Heroic Offerings sheds light on the study of religion in Sparta, one of Greece’s most powerful city-states and the long-term rival of Athens. Sparta’s history is well known, but its archaeology has been much less satisfactorily explored. Through the comprehensive study of a distinctive class of terracotta votive offerings from a specific sanctuary, Gina Salapata explores both coroplastic art and regional religion. By integrating archaeological, historical, literary, and epigraphic sources, she provides important insights into the heroic cults of Lakonia and contributes to an understanding of the political and social functions of local ritual practice.
This volume focuses on a large group of decorated terracotta plaques, from the sixth to fourth centuries BCE. These molded plaques were discovered with other offerings in a sanctuary deposit excavated near Sparta more than fifty years ago, but they have remained unpublished until now. They number over 1,500 complete and fragmentary pieces. In technique, style, and iconography they form a homogeneous group unlike any other from mainland Greece. The large number of plaques and variety of types reveal a stable and vigorous coroplastic tradition in Lakonia during the late Archaic and Classical period.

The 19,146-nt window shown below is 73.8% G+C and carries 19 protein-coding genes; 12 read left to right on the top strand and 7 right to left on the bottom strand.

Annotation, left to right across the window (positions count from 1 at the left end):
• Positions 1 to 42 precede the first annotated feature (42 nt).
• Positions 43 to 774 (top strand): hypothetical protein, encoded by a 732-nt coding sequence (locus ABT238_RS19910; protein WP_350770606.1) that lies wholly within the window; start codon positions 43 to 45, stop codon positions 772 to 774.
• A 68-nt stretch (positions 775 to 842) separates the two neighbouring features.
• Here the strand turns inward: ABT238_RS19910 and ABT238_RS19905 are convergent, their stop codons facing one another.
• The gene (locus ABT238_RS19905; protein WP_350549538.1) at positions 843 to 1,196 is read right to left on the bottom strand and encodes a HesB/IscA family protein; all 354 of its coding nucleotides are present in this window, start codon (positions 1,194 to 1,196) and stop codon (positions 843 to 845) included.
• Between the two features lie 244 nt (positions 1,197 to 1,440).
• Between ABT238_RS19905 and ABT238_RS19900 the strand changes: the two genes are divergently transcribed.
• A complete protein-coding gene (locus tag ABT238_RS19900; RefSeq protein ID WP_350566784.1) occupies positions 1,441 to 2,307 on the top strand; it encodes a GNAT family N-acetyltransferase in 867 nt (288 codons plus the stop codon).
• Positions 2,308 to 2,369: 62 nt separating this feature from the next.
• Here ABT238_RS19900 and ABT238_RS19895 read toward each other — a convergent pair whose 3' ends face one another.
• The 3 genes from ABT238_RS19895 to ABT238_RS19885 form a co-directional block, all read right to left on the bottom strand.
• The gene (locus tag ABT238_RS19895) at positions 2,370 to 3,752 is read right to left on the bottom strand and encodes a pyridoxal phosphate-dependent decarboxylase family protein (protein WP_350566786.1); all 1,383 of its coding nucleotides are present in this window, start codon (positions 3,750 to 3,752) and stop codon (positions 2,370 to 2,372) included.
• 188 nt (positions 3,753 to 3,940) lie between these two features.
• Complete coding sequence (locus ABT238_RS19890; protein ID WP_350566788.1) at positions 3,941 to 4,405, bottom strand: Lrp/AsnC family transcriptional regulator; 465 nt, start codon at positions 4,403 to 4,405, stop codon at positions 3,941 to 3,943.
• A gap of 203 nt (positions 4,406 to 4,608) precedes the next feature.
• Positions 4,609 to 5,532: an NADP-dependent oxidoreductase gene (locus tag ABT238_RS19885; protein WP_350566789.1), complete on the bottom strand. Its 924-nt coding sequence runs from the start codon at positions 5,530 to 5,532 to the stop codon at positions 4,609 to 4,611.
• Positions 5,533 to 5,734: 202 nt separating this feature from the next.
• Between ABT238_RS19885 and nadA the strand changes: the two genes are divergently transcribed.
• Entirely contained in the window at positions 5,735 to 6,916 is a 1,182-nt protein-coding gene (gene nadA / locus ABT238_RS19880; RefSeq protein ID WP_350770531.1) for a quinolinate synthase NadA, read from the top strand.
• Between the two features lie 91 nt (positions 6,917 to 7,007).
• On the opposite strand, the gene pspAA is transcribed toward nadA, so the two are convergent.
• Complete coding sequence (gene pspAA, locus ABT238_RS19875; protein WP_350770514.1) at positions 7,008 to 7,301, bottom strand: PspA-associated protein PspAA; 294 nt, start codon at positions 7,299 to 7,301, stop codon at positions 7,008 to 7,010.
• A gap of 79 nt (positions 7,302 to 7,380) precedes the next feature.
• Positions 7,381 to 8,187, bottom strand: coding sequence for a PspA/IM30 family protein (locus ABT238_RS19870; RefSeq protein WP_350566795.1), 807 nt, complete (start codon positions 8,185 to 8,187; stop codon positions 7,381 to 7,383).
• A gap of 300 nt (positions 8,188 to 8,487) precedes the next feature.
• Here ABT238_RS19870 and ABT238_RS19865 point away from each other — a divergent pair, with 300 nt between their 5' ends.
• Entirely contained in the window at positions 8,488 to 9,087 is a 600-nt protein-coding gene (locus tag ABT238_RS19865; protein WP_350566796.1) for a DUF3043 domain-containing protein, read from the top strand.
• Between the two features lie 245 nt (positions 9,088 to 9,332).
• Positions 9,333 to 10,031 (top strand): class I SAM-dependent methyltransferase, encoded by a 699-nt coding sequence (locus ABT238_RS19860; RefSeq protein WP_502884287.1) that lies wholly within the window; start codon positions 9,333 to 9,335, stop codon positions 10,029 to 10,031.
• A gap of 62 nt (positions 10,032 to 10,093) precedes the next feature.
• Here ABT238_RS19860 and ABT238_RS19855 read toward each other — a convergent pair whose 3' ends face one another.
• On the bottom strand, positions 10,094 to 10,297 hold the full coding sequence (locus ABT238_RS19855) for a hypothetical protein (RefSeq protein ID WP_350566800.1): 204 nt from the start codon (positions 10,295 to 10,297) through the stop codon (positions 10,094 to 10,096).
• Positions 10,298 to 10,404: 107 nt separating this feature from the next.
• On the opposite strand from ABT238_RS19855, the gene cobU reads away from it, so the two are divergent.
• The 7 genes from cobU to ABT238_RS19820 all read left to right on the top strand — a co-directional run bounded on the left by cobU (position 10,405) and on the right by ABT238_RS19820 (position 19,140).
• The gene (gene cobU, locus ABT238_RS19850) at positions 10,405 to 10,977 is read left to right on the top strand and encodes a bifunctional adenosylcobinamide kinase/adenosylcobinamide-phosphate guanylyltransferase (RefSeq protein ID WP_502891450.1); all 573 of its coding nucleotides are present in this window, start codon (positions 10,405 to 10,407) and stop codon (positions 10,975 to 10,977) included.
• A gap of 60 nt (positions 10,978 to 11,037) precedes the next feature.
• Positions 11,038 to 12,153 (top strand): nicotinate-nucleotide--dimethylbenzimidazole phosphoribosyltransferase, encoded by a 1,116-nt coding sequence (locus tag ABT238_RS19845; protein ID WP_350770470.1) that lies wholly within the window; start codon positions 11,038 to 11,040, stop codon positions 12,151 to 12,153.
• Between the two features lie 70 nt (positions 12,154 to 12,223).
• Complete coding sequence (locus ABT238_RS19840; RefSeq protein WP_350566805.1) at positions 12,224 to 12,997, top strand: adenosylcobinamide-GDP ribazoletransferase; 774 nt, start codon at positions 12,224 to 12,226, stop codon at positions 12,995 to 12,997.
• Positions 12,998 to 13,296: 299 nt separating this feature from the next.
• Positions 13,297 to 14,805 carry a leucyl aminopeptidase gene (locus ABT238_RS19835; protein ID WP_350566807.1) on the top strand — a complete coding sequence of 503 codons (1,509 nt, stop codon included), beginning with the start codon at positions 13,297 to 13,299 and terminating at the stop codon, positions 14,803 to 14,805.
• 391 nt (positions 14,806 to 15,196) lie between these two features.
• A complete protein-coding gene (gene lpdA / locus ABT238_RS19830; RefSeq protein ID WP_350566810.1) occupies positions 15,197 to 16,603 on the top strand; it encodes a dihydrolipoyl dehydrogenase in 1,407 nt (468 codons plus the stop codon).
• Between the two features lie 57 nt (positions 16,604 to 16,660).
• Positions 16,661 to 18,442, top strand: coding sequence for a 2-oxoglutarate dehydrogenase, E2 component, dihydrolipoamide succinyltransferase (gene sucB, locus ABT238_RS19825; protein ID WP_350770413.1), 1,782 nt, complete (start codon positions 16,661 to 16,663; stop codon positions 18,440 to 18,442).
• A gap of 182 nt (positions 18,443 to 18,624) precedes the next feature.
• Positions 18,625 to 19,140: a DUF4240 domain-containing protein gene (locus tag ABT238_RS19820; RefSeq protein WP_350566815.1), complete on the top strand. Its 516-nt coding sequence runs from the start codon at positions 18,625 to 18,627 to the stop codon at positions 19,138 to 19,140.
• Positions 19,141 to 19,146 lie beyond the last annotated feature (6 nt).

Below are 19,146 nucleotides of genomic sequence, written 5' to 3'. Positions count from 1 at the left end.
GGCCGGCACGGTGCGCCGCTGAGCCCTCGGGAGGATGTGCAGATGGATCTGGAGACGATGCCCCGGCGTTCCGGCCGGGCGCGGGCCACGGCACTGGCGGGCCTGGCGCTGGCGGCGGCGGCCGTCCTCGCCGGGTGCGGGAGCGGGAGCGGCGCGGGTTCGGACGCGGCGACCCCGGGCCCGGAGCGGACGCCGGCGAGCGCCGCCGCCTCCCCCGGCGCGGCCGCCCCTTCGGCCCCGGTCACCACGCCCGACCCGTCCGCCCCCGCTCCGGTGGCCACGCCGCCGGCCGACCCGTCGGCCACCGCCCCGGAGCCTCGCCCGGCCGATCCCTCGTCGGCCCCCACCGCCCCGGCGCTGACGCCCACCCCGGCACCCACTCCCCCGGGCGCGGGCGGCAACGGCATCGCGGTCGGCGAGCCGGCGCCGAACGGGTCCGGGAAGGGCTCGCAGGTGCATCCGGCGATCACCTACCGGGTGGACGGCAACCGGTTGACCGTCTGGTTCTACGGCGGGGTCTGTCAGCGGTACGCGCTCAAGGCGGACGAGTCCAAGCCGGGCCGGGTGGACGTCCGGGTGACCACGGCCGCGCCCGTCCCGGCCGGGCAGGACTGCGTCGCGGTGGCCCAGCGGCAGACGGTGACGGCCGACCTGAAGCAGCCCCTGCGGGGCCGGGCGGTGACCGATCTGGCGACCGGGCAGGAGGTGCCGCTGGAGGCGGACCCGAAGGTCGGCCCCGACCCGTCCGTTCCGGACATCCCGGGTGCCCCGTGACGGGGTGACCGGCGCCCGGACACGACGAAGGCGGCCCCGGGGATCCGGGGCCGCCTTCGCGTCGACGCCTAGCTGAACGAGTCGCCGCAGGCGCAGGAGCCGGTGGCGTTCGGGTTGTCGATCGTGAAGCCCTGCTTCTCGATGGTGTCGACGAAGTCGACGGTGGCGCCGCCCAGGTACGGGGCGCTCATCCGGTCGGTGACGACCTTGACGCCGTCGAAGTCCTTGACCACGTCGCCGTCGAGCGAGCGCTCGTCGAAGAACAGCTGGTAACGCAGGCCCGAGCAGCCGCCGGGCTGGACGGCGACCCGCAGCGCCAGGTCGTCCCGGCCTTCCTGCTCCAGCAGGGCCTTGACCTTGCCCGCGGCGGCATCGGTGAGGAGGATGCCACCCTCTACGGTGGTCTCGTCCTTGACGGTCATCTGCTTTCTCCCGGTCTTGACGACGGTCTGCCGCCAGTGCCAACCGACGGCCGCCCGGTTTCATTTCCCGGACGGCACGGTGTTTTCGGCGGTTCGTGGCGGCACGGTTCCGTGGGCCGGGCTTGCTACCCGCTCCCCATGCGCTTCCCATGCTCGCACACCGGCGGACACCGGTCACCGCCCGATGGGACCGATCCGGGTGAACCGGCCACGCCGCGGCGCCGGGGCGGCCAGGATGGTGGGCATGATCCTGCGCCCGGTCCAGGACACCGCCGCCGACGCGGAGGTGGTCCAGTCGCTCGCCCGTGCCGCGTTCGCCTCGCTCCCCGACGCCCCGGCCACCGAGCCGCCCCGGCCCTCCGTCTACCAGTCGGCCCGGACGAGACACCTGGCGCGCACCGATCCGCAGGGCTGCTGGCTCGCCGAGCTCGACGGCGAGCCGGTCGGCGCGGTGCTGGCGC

Heroic Offerings will be of interest to students and scholars of Greek history, art, and archaeology, to those interested in ancient religious practice in the Mediterranean, and to all inspired by Athens’ chief political rival, Sparta.
This volume received financial support from the Archaeological Institute of America.